Inflation: Hitting the Poorest Hardest

Inflation was persistently high throughout 2010, with an average RPI of 4.6% - the highest since 1991. Meanwhile, the CPI has been above 3% for the last 15 months, a whole percentage point above the Bank of England’s 2% target, prompting Mervyn King, the governor of the Bank of England, to write a total of four letters to George Osborne, the Chancellor of the Exchequer, explaining the causes for such consistently high inflation.

With many public sector workers facing a wage freeze for the next two years and with an average growth in earnings of just 2.1% overall, it is clear that working class families are being hit extremely hard as they see wage reductions in real terms due to inflation. VAT (a regressive tax on consumption) has recently risen from 17.5% to 20%, and the price of fuel is surging. It is predicted that inflation could continue to rise to over 5% or more in the near future.

A number of strikes have already broken out in the private sector over the attempts of the bosses to impose wage freezes, such as at the Perkins engine factory in Stafford and the GlaxoSmithKline Ribena factory in Gloucestershire. A full time official for the GMB trade union in Stafford said that, “In 2011, 2012, I think we will see unrest...People are tired of the constant pressure on wages, pensions and conditions”. Jason Piers, a worker from London commenting on the BBC website, said:

“The general public have paid through the nose because of the banks' failures. Now they are going to suffer due to the restrictions in place on the public purse. They have had a VAT increase, are paying almost 25% more for fuel this year than last and now they want us to pay more for our mortgages. It's the banks and financial institutions who are profiteering from speculators on the oil, food and money markets. They should be hit first and not the general public”. (BBC website – 18th January 2011)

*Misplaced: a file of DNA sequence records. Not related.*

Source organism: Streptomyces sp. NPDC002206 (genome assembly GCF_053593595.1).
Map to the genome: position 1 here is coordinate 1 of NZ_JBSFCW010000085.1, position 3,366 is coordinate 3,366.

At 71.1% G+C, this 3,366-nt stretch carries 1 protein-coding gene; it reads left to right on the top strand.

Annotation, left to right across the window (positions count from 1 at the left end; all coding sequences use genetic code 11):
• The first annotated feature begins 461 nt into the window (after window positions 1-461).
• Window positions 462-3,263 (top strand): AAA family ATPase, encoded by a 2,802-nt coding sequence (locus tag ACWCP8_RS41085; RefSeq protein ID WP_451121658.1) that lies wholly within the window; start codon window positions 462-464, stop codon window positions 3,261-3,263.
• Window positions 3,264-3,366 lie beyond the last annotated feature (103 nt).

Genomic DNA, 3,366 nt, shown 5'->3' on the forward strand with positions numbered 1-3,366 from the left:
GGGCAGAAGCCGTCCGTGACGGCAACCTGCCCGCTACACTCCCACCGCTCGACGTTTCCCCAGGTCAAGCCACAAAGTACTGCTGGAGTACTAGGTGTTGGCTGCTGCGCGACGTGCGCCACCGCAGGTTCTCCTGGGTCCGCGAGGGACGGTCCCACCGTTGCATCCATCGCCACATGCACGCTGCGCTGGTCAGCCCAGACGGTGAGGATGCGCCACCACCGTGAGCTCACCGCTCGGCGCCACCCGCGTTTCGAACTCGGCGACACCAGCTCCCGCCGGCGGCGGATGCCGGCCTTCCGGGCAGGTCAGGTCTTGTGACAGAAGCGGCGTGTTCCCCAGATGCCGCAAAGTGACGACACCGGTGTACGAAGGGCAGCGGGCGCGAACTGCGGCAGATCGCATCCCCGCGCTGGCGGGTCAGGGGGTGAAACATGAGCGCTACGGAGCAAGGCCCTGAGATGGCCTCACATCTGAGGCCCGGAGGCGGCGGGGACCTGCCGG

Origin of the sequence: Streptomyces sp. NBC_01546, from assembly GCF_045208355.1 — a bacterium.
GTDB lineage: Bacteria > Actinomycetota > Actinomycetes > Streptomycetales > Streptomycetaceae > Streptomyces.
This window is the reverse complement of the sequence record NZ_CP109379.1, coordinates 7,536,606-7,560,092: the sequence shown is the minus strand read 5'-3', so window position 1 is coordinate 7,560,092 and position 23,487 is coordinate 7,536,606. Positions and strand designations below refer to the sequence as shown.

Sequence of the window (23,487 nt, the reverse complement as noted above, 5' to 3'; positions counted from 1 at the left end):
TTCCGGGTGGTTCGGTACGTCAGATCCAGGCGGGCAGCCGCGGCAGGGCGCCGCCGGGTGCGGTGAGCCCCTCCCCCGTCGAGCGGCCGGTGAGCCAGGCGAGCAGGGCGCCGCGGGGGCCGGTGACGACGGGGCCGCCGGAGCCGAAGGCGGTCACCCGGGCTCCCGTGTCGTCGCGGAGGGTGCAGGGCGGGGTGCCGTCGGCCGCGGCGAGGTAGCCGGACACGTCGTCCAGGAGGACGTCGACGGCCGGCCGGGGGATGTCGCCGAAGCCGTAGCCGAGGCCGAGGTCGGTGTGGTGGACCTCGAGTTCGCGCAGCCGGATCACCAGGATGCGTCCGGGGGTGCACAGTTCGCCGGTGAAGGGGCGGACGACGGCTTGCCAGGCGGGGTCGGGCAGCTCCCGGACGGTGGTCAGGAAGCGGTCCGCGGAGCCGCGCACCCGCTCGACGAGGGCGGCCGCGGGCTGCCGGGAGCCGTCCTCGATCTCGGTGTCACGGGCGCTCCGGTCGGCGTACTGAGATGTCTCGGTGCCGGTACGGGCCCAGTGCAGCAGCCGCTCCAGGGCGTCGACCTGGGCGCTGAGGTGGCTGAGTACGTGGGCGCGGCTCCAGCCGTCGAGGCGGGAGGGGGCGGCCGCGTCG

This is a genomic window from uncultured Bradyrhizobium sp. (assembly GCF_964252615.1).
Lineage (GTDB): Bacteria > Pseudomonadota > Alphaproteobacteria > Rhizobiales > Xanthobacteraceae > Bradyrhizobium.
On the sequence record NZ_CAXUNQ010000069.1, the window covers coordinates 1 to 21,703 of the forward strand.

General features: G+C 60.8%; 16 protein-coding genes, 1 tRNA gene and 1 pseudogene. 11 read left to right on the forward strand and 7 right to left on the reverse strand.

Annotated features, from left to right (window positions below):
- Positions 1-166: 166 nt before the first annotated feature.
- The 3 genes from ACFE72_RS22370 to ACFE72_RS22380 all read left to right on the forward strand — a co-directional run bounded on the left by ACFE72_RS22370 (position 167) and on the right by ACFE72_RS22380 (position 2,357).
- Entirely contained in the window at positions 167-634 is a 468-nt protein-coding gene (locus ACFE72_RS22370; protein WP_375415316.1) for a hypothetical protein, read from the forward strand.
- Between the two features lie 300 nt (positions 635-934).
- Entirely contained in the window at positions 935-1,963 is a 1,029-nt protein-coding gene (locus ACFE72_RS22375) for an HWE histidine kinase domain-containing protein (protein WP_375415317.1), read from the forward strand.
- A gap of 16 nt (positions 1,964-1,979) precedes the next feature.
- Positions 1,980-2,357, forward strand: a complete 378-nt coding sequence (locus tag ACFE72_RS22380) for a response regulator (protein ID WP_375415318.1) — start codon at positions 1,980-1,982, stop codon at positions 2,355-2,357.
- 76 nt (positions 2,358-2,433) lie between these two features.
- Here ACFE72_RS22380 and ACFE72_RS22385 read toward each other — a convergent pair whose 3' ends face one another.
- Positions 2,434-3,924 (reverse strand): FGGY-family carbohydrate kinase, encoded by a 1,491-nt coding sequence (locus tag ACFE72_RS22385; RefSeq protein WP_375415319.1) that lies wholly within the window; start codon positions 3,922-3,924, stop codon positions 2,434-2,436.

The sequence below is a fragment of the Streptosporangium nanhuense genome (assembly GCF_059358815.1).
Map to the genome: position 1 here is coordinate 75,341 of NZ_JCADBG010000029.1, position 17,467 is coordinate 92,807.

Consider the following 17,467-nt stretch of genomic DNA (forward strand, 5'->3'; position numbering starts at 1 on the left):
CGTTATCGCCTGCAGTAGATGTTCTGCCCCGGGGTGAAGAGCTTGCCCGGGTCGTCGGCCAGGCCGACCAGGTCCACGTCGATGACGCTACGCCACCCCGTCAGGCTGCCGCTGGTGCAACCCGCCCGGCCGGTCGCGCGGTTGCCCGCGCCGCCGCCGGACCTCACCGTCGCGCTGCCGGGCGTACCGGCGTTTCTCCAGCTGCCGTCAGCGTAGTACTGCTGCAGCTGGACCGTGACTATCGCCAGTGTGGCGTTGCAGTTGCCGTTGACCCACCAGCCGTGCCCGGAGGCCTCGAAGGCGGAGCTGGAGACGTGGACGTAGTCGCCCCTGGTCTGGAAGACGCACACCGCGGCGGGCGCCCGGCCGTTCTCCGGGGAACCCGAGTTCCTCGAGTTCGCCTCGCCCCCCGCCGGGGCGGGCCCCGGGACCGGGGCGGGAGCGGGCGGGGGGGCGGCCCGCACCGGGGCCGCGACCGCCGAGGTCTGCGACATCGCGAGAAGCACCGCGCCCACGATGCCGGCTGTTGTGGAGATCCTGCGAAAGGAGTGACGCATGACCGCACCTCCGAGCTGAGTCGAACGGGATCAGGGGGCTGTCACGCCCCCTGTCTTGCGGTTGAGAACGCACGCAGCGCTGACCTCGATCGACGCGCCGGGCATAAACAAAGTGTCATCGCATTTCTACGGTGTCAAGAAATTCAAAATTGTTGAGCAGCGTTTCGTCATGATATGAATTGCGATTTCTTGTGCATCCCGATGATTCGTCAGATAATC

It is not only workers who will suffer. With low interest rates, inflation has the effect of reducing the value of savings. This particularly affects those who live off their savings, such as pensioners. Dorothy Luxford, a disabled pensioner from Trowbridge, said that, “As pensioners on a fixed income and not in receipt of any benefits then of course we are not coping well...The cost of food has rocketed and I defy any supermarket to say different... It does not take a scientist to work out that we owe nothing but are expected to pay to clean up the mess left by the bankers”. In addition, those receiving jobseeker’s allowance, income support, housing benefit, or the disability living allowance are already facing cuts to their benefits as the government switches from using the RPI to the CPI (which is lower) to calculate the annual increase for benefits. This will also affect public sector pensions.

The rich, however, are laughing all the way to the bank: the directors of Britain's 100 biggest companies enjoyed an average pay rise of 55% during 2010 and over £7bn was paid out in bankers’ bonuses. Meanwhile, the collective wealth of Britain’s 1000 richest people was £336bn in 2010, up by 30% from 2009.

What’s more, the bosses actually benefit from inflation. Inflation has the effect of devaluing the currency, thus making exports more competitive, which in turn helps exporting businesses make greater profits. However, this competitive advantage is only short term; in the long run, imports become more expensive, thus increasing the cost of production and reducing profits.

Inflation also has another effect: reducing the real value of debt. If inflation is high enough, debt can be inflated away. Along with high economic growth rates, inflation was a large factor in reducing the sovereign debt of Britain after WWII, and may be used again to erode away Britain’s current national debt. Of course, ultimately it is still the working class who suffer by seeing the value of their wages decrease in real terms.